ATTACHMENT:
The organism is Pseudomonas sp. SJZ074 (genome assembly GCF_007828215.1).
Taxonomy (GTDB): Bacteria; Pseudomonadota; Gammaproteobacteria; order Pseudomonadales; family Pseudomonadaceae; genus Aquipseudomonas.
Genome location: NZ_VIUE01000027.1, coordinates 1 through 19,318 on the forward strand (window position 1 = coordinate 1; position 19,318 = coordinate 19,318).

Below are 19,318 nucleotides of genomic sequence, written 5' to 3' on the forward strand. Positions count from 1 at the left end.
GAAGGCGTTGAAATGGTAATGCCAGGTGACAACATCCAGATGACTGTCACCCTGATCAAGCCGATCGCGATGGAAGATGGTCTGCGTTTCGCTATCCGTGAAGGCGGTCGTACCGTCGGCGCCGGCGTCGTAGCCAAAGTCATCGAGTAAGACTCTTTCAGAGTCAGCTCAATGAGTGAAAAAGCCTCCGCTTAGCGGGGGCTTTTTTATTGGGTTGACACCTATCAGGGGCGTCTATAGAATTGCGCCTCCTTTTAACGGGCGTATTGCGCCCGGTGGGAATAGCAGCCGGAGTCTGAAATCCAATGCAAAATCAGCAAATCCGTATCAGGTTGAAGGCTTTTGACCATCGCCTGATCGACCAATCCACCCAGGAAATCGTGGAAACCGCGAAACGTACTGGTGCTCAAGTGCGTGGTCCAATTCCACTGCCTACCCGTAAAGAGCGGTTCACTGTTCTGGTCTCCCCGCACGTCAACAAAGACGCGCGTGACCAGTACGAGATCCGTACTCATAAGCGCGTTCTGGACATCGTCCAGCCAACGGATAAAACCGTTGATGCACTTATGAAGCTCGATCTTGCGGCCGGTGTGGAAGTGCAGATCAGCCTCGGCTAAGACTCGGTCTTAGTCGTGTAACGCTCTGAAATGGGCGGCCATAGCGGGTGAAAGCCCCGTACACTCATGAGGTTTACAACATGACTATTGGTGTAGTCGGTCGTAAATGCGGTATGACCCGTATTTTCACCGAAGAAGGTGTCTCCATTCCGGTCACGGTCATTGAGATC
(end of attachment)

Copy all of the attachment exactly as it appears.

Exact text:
The organism is Pseudomonas sp. SJZ074 (genome assembly GCF_007828215.1).
Taxonomy (GTDB): Bacteria; Pseudomonadota; Gammaproteobacteria; order Pseudomonadales; family Pseudomonadaceae; genus Aquipseudomonas.
Genome location: NZ_VIUE01000027.1, coordinates 1 through 19,318 on the forward strand (window position 1 = coordinate 1; position 19,318 = coordinate 19,318).

Below are 19,318 nucleotides of genomic sequence, written 5' to 3' on the forward strand. Positions count from 1 at the left end.
GAAGGCGTTGAAATGGTAATGCCAGGTGACAACATCCAGATGACTGTCACCCTGATCAAGCCGATCGCGATGGAAGATGGTCTGCGTTTCGCTATCCGTGAAGGCGGTCGTACCGTCGGCGCCGGCGTCGTAGCCAAAGTCATCGAGTAAGACTCTTTCAGAGTCAGCTCAATGAGTGAAAAAGCCTCCGCTTAGCGGGGGCTTTTTTATTGGGTTGACACCTATCAGGGGCGTCTATAGAATTGCGCCTCCTTTTAACGGGCGTATTGCGCCCGGTGGGAATAGCAGCCGGAGTCTGAAATCCAATGCAAAATCAGCAAATCCGTATCAGGTTGAAGGCTTTTGACCATCGCCTGATCGACCAATCCACCCAGGAAATCGTGGAAACCGCGAAACGTACTGGTGCTCAAGTGCGTGGTCCAATTCCACTGCCTACCCGTAAAGAGCGGTTCACTGTTCTGGTCTCCCCGCACGTCAACAAAGACGCGCGTGACCAGTACGAGATCCGTACTCATAAGCGCGTTCTGGACATCGTCCAGCCAACGGATAAAACCGTTGATGCACTTATGAAGCTCGATCTTGCGGCCGGTGTGGAAGTGCAGATCAGCCTCGGCTAAGACTCGGTCTTAGTCGTGTAACGCTCTGAAATGGGCGGCCATAGCGGGTGAAAGCCCCGTACACTCATGAGGTTTACAACATGACTATTGGTGTAGTCGGTCGTAAATGCGGTATGACCCGTATTTTCACCGAAGAAGGTGTCTCCATTCCGGTCACGGTCATTGAGATC